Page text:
i.e candida, parasites or bacteria take a look at
www.immed.com also send stool samples to Great Smokies



Re: Irritable Bowel Syndrome

Posted by MAI on November 13, 1999 at 02:23:50:

In Reply to: Re: Irritable Bowel Syndrome posted by Walt Stoll on November 12, 1999 at 16:18:47:

FDCH Congressional Testimony, November 3, 1999
November 3, 1999, Wednesday
SECTION: CAPITOL HILL HEARING TESTIMONY
CLAUDIA S. MILLER, MD

SENATE COMMERCE, SCIENCE AND TRANSPORTATION
MANUFACTURING AND COMPETITIVENESS MACHINE TOOL INDUSTRY


Committee on Veterans' Affairs Subcommittee on Benefits . United States House of Representatives Invited Testimony by Claudia S. Miller, M. D., M. S. Environmental and Occupational Medicine Department of Family Practice
October 26, 1999.

I have been asked to explain how physicians who see sick Gulf War veterans can observe the same or similar symptoms and interpret them as either undiagnosed illness or diagnosed illness.

Even when doctors apply monikers to these patients' illnesses, like depression, migraine headaches, asthma, irritable bowel or fibromyalgia, these monikers do not explain why these veterans are sick. Most have symptoms involving several organ systems simultaneously. For them there is no unifying diagnosis offered, no etiology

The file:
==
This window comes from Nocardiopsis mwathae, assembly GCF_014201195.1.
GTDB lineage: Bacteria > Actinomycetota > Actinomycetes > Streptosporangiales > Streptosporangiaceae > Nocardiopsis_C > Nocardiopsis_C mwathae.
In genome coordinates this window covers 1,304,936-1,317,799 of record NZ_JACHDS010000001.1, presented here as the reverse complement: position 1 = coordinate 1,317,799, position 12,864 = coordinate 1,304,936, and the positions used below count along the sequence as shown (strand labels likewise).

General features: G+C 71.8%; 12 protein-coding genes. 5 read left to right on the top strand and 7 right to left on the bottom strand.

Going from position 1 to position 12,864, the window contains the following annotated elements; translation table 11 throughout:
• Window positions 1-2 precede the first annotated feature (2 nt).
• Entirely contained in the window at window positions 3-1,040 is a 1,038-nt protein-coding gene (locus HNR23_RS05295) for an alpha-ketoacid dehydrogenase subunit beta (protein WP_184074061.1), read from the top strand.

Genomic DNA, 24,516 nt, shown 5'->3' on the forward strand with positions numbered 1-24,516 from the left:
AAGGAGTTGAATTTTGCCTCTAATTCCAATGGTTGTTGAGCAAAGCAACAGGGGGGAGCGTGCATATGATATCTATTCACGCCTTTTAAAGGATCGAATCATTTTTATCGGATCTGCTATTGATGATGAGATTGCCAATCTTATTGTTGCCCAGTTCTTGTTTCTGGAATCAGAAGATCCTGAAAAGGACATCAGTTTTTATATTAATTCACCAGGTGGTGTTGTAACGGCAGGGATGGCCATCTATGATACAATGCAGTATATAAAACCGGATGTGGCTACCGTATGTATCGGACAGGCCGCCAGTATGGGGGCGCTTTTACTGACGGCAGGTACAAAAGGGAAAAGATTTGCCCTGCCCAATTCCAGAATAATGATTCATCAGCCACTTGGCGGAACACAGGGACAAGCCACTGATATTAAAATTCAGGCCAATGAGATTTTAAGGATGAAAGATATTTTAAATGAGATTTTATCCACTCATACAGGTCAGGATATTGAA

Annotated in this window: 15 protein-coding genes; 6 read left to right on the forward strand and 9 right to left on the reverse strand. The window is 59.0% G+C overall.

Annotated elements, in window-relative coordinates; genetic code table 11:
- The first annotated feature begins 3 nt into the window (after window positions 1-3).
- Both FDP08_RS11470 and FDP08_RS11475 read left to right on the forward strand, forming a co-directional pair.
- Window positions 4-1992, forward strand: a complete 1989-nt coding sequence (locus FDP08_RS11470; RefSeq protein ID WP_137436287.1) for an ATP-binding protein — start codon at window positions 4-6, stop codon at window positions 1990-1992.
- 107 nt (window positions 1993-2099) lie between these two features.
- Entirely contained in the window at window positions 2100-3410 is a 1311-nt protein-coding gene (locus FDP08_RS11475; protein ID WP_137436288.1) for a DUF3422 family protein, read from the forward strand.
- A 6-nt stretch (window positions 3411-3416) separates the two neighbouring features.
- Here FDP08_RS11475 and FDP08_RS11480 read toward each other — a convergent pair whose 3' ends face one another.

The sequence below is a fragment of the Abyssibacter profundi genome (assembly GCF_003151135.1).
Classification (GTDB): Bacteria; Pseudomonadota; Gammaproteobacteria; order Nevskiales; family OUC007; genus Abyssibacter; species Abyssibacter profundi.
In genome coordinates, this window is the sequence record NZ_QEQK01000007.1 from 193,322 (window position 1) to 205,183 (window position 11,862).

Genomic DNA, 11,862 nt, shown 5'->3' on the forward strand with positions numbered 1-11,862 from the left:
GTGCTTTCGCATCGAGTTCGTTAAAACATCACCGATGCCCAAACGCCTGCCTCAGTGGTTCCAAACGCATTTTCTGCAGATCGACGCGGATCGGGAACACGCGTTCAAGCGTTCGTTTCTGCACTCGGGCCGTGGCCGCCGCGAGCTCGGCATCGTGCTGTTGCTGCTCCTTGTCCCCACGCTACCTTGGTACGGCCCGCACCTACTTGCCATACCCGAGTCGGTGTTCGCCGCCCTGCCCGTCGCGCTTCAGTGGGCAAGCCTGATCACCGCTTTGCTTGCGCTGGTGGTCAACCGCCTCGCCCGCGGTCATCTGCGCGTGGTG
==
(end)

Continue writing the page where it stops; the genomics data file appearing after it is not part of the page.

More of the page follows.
specified, and no disease process clarified. In truth, all of these veterans are undiagnosed because what we are dealing with is an entirely new mechanism of disease not covered by standard medical diagnoses one which
presents itself symptomatically as different conditions to different specialists.

The rheumatologist observing diffuse muscle pain diagnoses
myalgias.

The neurologist hearing head pain and nausea diagnoses migraine headaches.

The pulmonologist finding airway reactivity diagnoses asthma.

The psychiatrist seeing chronic malaise diagnoses depression.

The gastroenterologist noting GI complaints diagnoses irritable bowel syndrome.


Some private practitioners diagnose multiple chemical sensitivity, or MCS, which is not a diagnosis in itself, but rather just another manifestation of the underlying disease process. So what is at the core of this myriad of symptoms that has come to be called "Gulf War Syndrome?" What is the
underlying disease process?

The key is in the new-onset intolerances these people share. Over the past six years, I have served as a consultant to the VA's referral center for Gulf War veterans in Houston.